Aurora Fashions and sister business Karen Millen have become the first retailers to launch PayPal’s mobile payments service in store.

Customers can use the PayPal inStore app, available for Android and Apple iOS devices, to pay for products at Coast, Warehouse, Karen Millen and Oasis. The app provides customers with a unique barcode and transaction number, which the shop cashier scans to take payment from the customer’s PayPal account.

What are the benefits of mobile payments in store?

Neil Saunders, managing director of consultancy Conlumino, says that by providing another payment choice for customers, Aurora is improving convenience. It can also help staff provide better service by making the payment process more flexible and allowing staff to move around the store more. “Staff are not necessarily tied to a till area,” says Saunders. “From a service point of view it’s quite helpful,” he says. Martin Gill, principle analyst at Forrester Research, adds that it could improve engagement, particularly among Aurora’s young consumer base.

Will customers actually use it?

“The audience is quite marginal at the moment, but it’s a sensible and savvy move,” says Saunders. Technologies like this start off from a low penetration rate, he adds, but then tend to pick up dramatically once they reach a tipping point and customers become more aware of the service. Gill adds it may take some time and effort on the part of Aurora and PayPal to ensure customers are aware of the service. “You’ve got years’ of people’s habitual use of cards to overcome,”he says.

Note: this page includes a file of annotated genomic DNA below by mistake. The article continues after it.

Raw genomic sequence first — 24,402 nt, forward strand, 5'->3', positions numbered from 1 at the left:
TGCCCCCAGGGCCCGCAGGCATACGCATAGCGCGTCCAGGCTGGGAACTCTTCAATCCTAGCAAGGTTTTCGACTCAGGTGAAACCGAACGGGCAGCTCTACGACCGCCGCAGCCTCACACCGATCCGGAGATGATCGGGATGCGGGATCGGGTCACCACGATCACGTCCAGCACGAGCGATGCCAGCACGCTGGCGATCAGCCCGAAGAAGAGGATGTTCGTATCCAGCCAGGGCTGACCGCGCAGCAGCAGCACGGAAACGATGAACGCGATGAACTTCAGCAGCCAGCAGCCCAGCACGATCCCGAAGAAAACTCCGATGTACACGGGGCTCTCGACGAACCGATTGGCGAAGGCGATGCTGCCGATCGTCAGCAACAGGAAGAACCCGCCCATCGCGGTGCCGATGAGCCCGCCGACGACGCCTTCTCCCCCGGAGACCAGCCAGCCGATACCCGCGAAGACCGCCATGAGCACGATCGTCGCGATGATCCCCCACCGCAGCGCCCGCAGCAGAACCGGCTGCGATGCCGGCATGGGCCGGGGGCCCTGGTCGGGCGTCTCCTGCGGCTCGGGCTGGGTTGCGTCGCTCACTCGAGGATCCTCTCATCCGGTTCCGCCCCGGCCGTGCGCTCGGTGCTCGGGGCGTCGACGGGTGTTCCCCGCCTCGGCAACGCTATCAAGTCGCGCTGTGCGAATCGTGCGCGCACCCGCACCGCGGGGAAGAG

Is it expensive?

Not particularly, says Saunders. “One of the great things about this is that the customer brings the hardware in the shape of their smartphone.” PayPal will also bear some of the system costs, making the upfront investment not too onerous.

Will it drive incremental sales?

Potentially, says Gill. Using PayPal online will typically bring incremental sales to a website, but it remains to be seen if the same thing will happen in the offline world. It may cause customers to choose Aurora because of the convenience, he adds.

Will it work in other retail sectors?

Saunders forecasts this kind of technology will eventually replace hand held scanners in grocery stores. “It will work in every sector, but will need to be slightly different,” he says. The logistics of the process will need to be figured out for each category, but it’s likely to suit nearly every retailer in some form.